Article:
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from the non-stop Zach Wilson talk for a minute and talk about something that must be fixed if the Jets hope to have a successful season on defense.
And that is their run defense, which was problematic last season.
“They are an eight-man front team and they were 32nd in rushing attempts allowed, 32nd in touchdowns allowed rushing,” said VSIN’s Mike Lombardi, a former NFL GM. “Here is the reality. When you allow touchdowns rushing, it’s the easiest way to score points. [One] reason it’s hard in the red zone is most teams will play run defense and they force you to throw balls into tight windows. But that wasn’t the case with the Jets. If you want to score, just run it in, even [against] an eight-man front.”
People might wonder why I quote this guy so much. In a day and age of so many people trying to be PC and not ruffle feathers, he delivers straight talk on the NFL. And it’s not just that he’s a straight shooter, but he worked for Bill Walsh, Al Davis and Bill Belichick during a three-decade career in the NFL. He’s not right about everything but is knowledgable and shoots straight, which is rare these days.
So now that I got that out of the way, let’s get back to his run defense issue.
How often do you remember last season, seeing opposing running backs waltz into the end zone, without enough push back, like the 45-30 loss to Indianapolis, where they gave up 260 yards rushing?
This has to change big-time this year. People can talk about Wilson non-stop, but this topic is just as important. If you can’t stop the run in the NFL, where are you going?
Perhaps improved personnel will help with the return of Carl Lawson (pictured above) at end, the addition of Solomon Thomas at defensive tackle, and Kwon Alexander at linebacker.
Those three should help.
But some of the guys who were part of their low-ranked run defense last year were brought back, including three guys up the middle, Nathan Shepherd, Quincy Williams and Ashtyn Davis. Shepherd has a great motor, but he’s on the ground too much, and is too often tied up by one-blocker, Williams and Davis need to improve the sophistication of their eyes because their instincts led to them taking bad angles against the run at times.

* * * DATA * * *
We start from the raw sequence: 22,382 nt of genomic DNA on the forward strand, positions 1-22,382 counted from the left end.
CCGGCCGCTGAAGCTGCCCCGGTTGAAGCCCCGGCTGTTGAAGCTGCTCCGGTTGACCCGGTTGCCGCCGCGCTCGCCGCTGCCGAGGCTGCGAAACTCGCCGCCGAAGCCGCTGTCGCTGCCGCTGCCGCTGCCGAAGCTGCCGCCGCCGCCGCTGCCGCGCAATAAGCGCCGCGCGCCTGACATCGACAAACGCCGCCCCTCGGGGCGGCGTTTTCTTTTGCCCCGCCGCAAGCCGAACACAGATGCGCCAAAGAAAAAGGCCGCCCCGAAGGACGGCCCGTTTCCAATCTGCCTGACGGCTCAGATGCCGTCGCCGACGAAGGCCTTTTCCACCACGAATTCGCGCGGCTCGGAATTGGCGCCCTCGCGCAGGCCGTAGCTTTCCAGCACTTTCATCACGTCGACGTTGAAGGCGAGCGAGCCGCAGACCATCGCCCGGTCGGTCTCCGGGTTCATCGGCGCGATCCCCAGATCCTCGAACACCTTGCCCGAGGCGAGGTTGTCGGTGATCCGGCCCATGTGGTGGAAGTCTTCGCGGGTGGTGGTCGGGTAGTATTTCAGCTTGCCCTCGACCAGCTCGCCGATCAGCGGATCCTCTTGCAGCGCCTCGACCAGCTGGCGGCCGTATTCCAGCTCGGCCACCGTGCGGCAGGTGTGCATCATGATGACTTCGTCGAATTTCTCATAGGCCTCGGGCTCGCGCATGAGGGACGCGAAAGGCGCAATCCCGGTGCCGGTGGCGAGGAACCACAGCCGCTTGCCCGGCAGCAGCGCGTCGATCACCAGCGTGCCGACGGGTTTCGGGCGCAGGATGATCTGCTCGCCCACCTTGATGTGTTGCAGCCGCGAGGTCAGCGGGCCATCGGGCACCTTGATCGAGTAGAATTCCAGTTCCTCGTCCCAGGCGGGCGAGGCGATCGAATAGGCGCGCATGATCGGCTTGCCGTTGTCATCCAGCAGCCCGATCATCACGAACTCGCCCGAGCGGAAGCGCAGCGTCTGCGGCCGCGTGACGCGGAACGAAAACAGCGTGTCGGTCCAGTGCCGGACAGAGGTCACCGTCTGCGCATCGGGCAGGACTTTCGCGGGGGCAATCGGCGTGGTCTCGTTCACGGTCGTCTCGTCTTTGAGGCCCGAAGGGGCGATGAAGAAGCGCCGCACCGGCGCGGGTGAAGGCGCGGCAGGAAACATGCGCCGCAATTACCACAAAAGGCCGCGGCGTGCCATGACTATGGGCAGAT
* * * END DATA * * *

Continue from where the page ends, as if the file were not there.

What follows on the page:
Facing Lamar Jackson and the Ravens’ rushing attack will give us a good litmus test to see if the Jets’ problematic run defense from last year has improved . . .
Speaking of problematic, that is certainly a good word to describe the shoulder injury to Jets left tackle Duane Brown, who has only been with the team since August 15, signed after Mekhi Becton suffered a season-ending knee injury for the second straight season.
Some would argue that signing a 37-year-old offensive lineman with a lot of wear-and-tear is risky. Some would argue players of all ages get hurt.
Remember, a couple of years ago, the Jets had a big dispute with a veteran lineman who hurt his shoulder, and wouldn’t play with something they thought he could. Brown has a good history of playing through injuries, so we will see where this goes, but obviously they could move George Fant back to left tackle, and plug in Max Mitchell or Conor McDermott on the right side.
If Brown is out for a while, they have to move Fant back to left tackle. Joe Flacco isn’t as mobile as he used to be, so you can’t mess around with his blindside protection, and have him lower his eye level because he’s concerned with getting hit all the time.
Lowering your eye level at the QB position is common when a guy gets hit a lot, and Flacco is at his best when he uses his great height to look down field and makes plays . . .
Running back Tevin Coleman’s locker is still intact as is guard Dru Samia. These players were both waived over the summer at different times . . .
September 8, 2022
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